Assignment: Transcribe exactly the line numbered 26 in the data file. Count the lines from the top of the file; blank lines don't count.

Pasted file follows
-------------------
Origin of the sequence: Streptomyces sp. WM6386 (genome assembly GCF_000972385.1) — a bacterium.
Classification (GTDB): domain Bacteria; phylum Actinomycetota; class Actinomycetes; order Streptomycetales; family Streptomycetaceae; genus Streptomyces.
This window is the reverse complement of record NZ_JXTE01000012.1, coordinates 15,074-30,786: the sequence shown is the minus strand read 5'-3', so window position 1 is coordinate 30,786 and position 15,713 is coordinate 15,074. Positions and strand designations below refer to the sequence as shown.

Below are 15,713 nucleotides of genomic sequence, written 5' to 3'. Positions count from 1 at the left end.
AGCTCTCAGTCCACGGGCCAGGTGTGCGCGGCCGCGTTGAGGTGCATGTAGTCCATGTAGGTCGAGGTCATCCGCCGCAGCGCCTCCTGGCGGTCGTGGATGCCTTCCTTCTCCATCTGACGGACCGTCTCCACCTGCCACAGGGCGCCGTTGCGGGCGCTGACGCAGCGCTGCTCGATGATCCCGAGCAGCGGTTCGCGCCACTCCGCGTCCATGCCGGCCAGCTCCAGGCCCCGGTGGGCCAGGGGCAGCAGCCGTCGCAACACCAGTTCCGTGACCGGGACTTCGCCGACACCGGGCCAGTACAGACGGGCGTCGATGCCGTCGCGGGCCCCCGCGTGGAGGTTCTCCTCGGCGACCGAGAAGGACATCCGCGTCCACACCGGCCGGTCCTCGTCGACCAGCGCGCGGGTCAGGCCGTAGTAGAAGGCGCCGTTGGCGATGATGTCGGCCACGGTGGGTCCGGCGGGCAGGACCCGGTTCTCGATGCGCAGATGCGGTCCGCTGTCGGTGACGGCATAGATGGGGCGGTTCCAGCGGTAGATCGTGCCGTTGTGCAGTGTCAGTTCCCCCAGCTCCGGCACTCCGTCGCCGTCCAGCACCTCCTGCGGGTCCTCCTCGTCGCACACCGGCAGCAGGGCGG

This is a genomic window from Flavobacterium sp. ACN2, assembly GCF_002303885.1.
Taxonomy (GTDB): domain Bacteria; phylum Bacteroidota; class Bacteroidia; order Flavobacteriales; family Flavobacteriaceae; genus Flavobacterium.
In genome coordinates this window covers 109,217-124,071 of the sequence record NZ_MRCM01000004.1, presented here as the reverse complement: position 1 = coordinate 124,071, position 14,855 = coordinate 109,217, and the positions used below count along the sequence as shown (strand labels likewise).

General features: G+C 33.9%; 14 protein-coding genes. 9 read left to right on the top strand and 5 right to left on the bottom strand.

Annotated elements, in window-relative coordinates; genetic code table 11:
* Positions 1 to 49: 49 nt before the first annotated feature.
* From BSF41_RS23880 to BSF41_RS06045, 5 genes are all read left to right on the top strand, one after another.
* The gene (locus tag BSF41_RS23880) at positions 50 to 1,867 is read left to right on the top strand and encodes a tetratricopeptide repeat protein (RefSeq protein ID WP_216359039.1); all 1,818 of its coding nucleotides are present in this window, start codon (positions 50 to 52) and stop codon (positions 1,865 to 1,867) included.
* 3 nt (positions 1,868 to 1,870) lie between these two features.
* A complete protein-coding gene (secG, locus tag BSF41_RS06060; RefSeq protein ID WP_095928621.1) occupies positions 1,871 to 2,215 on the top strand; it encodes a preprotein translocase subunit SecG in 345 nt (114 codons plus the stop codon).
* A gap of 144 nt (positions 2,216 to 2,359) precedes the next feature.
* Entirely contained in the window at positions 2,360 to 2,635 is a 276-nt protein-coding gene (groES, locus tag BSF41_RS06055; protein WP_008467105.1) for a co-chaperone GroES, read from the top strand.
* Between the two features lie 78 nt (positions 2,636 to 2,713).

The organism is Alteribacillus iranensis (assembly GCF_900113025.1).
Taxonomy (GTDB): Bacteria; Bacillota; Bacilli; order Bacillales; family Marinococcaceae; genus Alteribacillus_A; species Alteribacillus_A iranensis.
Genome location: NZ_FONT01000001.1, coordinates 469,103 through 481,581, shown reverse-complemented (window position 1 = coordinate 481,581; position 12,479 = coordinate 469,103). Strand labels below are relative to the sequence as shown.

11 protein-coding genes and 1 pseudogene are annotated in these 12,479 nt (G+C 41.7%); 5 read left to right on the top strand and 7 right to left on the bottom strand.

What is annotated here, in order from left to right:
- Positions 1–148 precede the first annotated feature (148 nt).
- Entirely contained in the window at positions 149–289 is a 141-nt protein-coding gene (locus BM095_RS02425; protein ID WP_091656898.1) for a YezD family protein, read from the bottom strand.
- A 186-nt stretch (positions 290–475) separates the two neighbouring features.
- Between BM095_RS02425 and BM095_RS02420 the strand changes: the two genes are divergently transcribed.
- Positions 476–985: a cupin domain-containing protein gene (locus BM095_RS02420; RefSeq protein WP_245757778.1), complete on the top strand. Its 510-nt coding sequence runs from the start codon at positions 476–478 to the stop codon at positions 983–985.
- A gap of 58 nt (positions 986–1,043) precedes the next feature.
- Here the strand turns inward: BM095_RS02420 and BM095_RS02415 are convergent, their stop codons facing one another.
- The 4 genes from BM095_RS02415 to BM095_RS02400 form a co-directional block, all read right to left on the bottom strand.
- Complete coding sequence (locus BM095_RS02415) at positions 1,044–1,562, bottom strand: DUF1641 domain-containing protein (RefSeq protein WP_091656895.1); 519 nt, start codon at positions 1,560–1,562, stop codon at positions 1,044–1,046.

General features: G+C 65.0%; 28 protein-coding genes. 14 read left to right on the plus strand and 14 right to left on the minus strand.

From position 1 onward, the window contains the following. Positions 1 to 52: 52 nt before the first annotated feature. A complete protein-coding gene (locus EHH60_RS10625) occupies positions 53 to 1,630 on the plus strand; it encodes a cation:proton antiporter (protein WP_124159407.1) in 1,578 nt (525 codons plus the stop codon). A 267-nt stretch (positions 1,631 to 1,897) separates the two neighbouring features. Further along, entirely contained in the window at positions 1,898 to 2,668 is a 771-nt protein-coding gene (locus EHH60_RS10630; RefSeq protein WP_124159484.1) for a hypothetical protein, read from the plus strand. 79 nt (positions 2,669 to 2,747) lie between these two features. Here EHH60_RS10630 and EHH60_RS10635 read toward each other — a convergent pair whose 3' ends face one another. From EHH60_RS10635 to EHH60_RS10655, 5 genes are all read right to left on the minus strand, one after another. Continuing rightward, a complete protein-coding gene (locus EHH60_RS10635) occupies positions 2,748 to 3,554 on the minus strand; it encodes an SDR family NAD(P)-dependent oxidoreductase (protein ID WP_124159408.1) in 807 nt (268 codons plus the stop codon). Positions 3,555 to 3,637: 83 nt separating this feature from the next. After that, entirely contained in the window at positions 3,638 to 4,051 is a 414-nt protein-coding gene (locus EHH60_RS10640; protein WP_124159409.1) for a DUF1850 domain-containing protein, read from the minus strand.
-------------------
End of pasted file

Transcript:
- A 186-nt stretch (positions 290–475) separates the two neighbouring features.